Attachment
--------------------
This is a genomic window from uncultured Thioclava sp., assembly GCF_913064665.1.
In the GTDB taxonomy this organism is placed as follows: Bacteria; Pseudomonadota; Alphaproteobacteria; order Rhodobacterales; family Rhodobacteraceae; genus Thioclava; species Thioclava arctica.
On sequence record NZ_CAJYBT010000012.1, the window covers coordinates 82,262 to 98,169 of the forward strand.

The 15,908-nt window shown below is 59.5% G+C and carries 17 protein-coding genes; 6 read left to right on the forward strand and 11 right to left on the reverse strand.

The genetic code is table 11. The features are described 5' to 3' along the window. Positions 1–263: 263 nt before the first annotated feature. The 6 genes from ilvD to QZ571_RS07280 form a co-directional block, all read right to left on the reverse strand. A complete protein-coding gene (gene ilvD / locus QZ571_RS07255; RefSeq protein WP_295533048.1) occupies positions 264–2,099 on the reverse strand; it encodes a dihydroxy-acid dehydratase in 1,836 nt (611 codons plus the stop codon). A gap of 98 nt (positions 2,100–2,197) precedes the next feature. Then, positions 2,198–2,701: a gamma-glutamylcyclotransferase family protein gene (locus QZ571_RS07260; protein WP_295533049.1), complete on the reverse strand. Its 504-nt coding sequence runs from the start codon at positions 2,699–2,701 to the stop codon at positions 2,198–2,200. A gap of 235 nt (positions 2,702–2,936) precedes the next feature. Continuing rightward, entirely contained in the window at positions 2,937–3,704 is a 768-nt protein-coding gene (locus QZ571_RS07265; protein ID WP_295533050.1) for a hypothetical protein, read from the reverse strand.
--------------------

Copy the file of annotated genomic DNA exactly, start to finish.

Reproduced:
This is a genomic window from uncultured Thioclava sp., assembly GCF_913064665.1.
In the GTDB taxonomy this organism is placed as follows: Bacteria; Pseudomonadota; Alphaproteobacteria; order Rhodobacterales; family Rhodobacteraceae; genus Thioclava; species Thioclava arctica.
On sequence record NZ_CAJYBT010000012.1, the window covers coordinates 82,262 to 98,169 of the forward strand.

The 15,908-nt window shown below is 59.5% G+C and carries 17 protein-coding genes; 6 read left to right on the forward strand and 11 right to left on the reverse strand.

The genetic code is table 11. The features are described 5' to 3' along the window. Positions 1–263: 263 nt before the first annotated feature. The 6 genes from ilvD to QZ571_RS07280 form a co-directional block, all read right to left on the reverse strand. A complete protein-coding gene (gene ilvD / locus QZ571_RS07255; RefSeq protein WP_295533048.1) occupies positions 264–2,099 on the reverse strand; it encodes a dihydroxy-acid dehydratase in 1,836 nt (611 codons plus the stop codon). A gap of 98 nt (positions 2,100–2,197) precedes the next feature. Then, positions 2,198–2,701: a gamma-glutamylcyclotransferase family protein gene (locus QZ571_RS07260; protein WP_295533049.1), complete on the reverse strand. Its 504-nt coding sequence runs from the start codon at positions 2,699–2,701 to the stop codon at positions 2,198–2,200. A gap of 235 nt (positions 2,702–2,936) precedes the next feature. Continuing rightward, entirely contained in the window at positions 2,937–3,704 is a 768-nt protein-coding gene (locus QZ571_RS07265; protein ID WP_295533050.1) for a hypothetical protein, read from the reverse strand.